A study of elderly people finds that those whose diets were high in certain essential nutrients were less likely to have the brain shrinkage associated with Alzheimer’s disease and more likely to score better on tests of mental performance. The researchers published a paper on how they came to these findings in the 28 December online issue of Neurology.
The paper’s first author is Dr Gene Bowman from the Departments of Neurology and Public Health and Preventive Medicine at Oregon Health & Science University in Portland, and a member of the American Academy of Neurology. He and his colleagues describe three sets of findings:
- Elderly people with diets high in several vitamins or omega 3 fatty acids were less likely to have the brain shrinkage that usually accompanies Alzheimer’s disease than people whose diets were low in those nutrients.
- Those whose diets were high in omega 3 fatty acids and in vitamins C, D, E and the B vitamins were also more likely to score better on tests of mental ability than those whose diets were low in those nutrients.
- Those whose diets were high in trans fats were more likely to have brain shrinkage and perform less well on thinking and memory tests than those whose diets were low in trans fats.
Omega-3 fatty acids are essential for human health but the body can’t make them. These are primarily found in fish, also an essential source of vitamin D; some plants and nut oils are also good sources of omega 3 fatty acids, which are also called polyunsaturated fatty acids (PUFAs).
B vitamins and antioxidants C and E are primarily found in fruits and vegetables, except for B12, which mostly comes from animal products, although it is also present in fortified breakfast cereals. Trans fats are primarily found in fast, packaged, fried and frozen food, many baked goods and margarine spreads.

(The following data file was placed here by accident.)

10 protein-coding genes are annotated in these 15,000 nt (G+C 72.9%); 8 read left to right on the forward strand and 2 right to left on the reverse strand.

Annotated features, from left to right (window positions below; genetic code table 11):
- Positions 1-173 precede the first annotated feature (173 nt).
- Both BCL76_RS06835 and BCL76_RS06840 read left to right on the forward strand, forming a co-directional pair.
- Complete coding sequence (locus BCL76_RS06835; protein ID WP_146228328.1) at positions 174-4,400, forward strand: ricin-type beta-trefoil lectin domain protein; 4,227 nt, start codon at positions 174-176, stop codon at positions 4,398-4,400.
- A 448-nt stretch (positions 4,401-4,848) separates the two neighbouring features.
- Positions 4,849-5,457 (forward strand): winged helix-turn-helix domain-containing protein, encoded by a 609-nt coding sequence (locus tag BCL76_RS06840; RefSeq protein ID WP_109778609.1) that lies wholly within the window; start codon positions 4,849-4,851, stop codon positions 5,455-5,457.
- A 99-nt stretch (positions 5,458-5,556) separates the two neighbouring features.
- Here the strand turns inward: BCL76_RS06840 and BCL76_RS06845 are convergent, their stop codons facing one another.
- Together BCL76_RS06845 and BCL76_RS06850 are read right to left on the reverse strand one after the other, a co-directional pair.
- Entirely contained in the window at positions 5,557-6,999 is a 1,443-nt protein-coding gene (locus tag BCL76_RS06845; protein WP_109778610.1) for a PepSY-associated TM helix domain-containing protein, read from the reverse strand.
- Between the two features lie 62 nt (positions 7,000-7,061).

The study is thought to be the first to measure several nutrient biomarkers in the blood as a way to examine links between diet and memory, thinking and brain volume.
Until now, other studies have only examined or or two nutrients at a time, or have used data from diet questionnaires, which rely on people’s memory of what they eat and do not account for how efficiently their bodies retain the nutrients, a particular problem in the elderly.
For the study, Bowman and colleagues recruited 104 elderly people of average age 87 who had few risk factors for impaired memory and thinking. From participants’ blood tests the researchers measured 30 different nutrient biomarkers. All the participants also completed tests of memory and thinking, while 42 of them also underwent MRI scans that measured their brain volume.
Bowman told the press that their results showed a significant amount of the variation in brain volume and scores on the thinking and memory tests were tied to levels of nutrients biomarkers.
On the thinking and memory tests, the nutrient levels accounted for 17% of the variation in the scores, while 46% of the variation was tied to other factors such as age, number of years of education and blood pressure.
For brain volume, the nutrient levels accounted for 37% of the variation.
“These results need to be confirmed, but obviously it is very exciting to think that people could potentially stop their brains from shrinking and keep them sharp by adjusting their diet.”
Co-author Dr Maret Traber, a principal investigator with the Linus Pauling Institute at Oregon State University said their findings are based on average people eating average American diets:
“The vitamins and nutrients you get from eating a wide range of fruits, vegetables and fish can be measured in blood biomarkers.”
“I’m a firm believer these nutrients have strong potential to protect your brain and make it work better,” she said, adding that anyone “considering a New Year’s resolution to improve their diet, this would certainly give them another reason to eat more fruits and vegetables”.
Funds from the National Institutes of Health, the National Institute on Aging and National Center for Complementary and Alternative Medicine and the U.S. Department of Veteran Affairs, Portland VA Medical Center, helped pay for the research.
Written by Catharine Paddock PhD